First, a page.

Church Posts

What Could Have Been

What Could Have Been

As you may have heard, I resigned from my role as Lead Pastor of Abundant Life Church. I requested the chance to share with the church as to my reasons why but was declined the opportunity.

2020 has emphatically highlighted how the church in the United States is at a crossroads. There are systems in place to reinforce a particular narrative and way of living which enable the current structures of power. If that is to be changed in the future (as many hope), it will cost something to create. As my friend Mike recently wrote: “The church is not called to protect and preserve, but rather to call forth a people to a new humanity. May we be the brave and courageous church that we have preached towards, sang about, and prayed for.”

A few weeks ago, I invited some of my friends who experience racism differently than me to share their perspective on my blog (see: Dear Church). I also preached about racial injustice specifically in my last two messages (see: An Opportunity to Learn and Following Jesus When It’s Hard). As many other churches and pastors have experienced lately, this led to some pushback in our church.

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Dear Church, from Karl

This is part of a series of posts inviting friends to share their perspectives.

Sit.

Just sit with me.

This is the beginning of the process.

In the Book of Job, we meet a man named Job who in an instant has his world turned upside down. Job is weary, tired, and seemingly hopeless. Then three of his friends pay him a visit.

“When Job’s three friends, Eliphaz the Temanite, Bildad the Shuhite and Zophar the Naamathite, heard about all the troubles that had come upon him, they set out from their homes and met together by agreement to go and sympathize with him and comfort him. When they saw him from a distance, they could hardly recognize him; they began to weep aloud, and they tore their robes and sprinkled dust on their heads. Then they sat on the ground with him for seven days and seven nights. No one said a word to him, because they saw how great his suffering was.”

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Dear Church, from Ty

This is part of a series of posts inviting friends to share their perspectives.

Allow me to introduce myself. I am Ty. I have the privilege of leading worship each and every week. My real name; however, is Tyrone, because I realized, when I was a child, that my opportunities may be limited based on my name and darker skin hue. I am a son of two strong, black parents, who are fearful that one day they could watch a video of their son being murdered and it be plastered all over social media. These past few weeks have made me feel like some people value my talent, but not my life. I am a brother, uncle, and friend. I am a human, and I am tired…

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Dear Church, from Robert

This is part of a series of posts inviting friends to share their perspectives.

In the face of adversity, it would seem that sharing a message with the people you consider your brothers and sisters in Christ would be easy, but the truth is that members of our church community have been silent and looked the other way for many years as if a problem never existed. Many of us have been ok with our society’s label of blacks having a “victim mentality,” so have not prioritized our time, energy, or resources to uncover the truths of that statement. I want to say that I love each and every one of you and am thankful to have a God whose ultimate sacrifice was to transfer our sins onto Him so that we may live in peace with one another.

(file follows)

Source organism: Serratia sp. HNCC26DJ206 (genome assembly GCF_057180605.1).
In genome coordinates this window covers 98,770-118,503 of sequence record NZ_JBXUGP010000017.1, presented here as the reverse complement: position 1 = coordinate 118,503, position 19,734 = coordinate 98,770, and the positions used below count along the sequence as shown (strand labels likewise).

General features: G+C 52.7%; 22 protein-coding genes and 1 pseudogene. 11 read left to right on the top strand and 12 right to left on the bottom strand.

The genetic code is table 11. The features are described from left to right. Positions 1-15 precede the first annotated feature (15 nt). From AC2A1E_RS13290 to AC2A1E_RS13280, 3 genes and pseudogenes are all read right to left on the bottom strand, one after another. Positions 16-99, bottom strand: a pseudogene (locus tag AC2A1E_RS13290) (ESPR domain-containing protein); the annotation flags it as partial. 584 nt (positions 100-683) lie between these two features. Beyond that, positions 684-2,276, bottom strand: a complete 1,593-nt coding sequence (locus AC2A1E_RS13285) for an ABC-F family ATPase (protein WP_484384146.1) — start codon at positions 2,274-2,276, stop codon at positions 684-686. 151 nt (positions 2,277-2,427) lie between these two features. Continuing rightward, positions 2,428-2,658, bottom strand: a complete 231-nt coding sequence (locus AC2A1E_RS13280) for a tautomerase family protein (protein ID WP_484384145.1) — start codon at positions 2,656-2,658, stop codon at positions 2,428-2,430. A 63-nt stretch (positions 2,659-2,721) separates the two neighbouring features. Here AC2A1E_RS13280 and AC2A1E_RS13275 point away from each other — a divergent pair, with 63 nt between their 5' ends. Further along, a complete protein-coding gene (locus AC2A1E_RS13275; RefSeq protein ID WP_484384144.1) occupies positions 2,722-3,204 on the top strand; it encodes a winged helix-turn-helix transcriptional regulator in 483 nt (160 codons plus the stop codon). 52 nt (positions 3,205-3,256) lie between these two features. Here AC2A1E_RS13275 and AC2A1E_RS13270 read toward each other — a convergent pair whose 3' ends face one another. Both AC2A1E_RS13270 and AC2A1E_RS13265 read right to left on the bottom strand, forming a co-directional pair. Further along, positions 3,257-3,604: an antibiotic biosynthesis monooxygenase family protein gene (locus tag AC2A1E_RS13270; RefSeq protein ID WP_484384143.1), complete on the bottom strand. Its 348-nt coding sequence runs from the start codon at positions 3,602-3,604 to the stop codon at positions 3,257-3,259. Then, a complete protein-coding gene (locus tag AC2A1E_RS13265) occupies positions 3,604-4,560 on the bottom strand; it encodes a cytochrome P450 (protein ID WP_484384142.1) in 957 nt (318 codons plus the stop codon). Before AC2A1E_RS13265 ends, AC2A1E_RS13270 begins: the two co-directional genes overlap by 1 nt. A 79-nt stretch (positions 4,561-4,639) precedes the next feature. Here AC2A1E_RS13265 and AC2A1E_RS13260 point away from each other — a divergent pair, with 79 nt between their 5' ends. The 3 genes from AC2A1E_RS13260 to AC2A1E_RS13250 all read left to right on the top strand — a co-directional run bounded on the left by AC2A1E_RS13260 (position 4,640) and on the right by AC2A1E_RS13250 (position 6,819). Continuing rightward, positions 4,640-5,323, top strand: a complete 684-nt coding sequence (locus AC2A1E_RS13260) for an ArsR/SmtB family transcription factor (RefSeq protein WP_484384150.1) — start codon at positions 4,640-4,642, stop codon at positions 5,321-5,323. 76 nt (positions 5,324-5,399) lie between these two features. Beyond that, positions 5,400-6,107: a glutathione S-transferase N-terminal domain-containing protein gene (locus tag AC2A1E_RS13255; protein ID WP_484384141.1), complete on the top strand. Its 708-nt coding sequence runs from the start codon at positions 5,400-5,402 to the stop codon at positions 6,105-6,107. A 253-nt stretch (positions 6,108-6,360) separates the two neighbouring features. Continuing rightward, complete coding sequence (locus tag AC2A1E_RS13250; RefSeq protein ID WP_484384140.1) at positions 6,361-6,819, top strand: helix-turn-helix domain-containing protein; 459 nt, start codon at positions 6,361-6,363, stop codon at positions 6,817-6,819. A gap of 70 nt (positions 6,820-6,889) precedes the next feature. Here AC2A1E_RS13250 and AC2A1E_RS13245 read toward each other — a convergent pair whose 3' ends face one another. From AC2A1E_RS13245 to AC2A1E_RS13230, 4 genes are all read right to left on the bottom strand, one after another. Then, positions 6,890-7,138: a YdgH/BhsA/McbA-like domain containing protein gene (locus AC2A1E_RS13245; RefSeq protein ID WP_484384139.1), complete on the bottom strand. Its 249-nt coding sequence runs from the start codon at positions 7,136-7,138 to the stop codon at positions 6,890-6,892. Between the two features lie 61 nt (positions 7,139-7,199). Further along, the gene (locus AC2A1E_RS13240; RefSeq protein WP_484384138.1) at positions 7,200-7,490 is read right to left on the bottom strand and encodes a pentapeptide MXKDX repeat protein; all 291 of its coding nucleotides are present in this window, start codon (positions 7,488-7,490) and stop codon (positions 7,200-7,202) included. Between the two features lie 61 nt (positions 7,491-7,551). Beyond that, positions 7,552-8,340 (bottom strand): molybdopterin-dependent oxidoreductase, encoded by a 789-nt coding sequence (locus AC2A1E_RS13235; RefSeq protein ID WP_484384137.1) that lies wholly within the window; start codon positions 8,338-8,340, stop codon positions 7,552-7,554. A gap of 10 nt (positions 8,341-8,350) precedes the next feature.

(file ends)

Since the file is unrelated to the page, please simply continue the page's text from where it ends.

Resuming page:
I am troubled and my heart aches by the recent events our nation is experiencing. There are no words when you see an unarmed black man killed, beaten, harassed, and given unfair judgment… but then witness the people who have done those acts get a slap on the hand and move on as if nothing ever happened. Please understand church, that this is a direct result of the anger black communities are experiencing and enough is enough. 

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Building Bridges (Article for The Christian Standard)

I’ll be continuing the “Dear Church” blog series next week, but here’s a special weekend edition of the blog with an article I had the chance to write for the June issue of the Christian Standard. In case you’re not aware, this is a publication out of the Christian Church movement (in which our church is connected). I had the chance to write about building bridges with Christians from other traditions.

You can click on each link below to read it:

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Dear Church, from Roosevelt

This is part of a series of posts inviting friends to share their perspectives.

Dear Church,

Thank you, for leaning into this problem of racism and inequality, with a heart for understanding the perspective of the marginalized.

Like you, my heart breaks for the fact that people feel that violence is an answer. I understand it. I fight the same feelings. Undoubtedly you have also felt the same but probably for different reasons. At one time we all thought peaceful was working until everyone got cameras in their pockets and we were able to see the reality, that nothing has changed. I believe the church should be the catalyst for the change.

Let me begin by saying I am black and I am white. I am also a Jesus follower. I have been discriminated to my face and denied opportunities behind my back in ways that I can only attribute to the fact that my name is ethnic, and my photo has darker skin.

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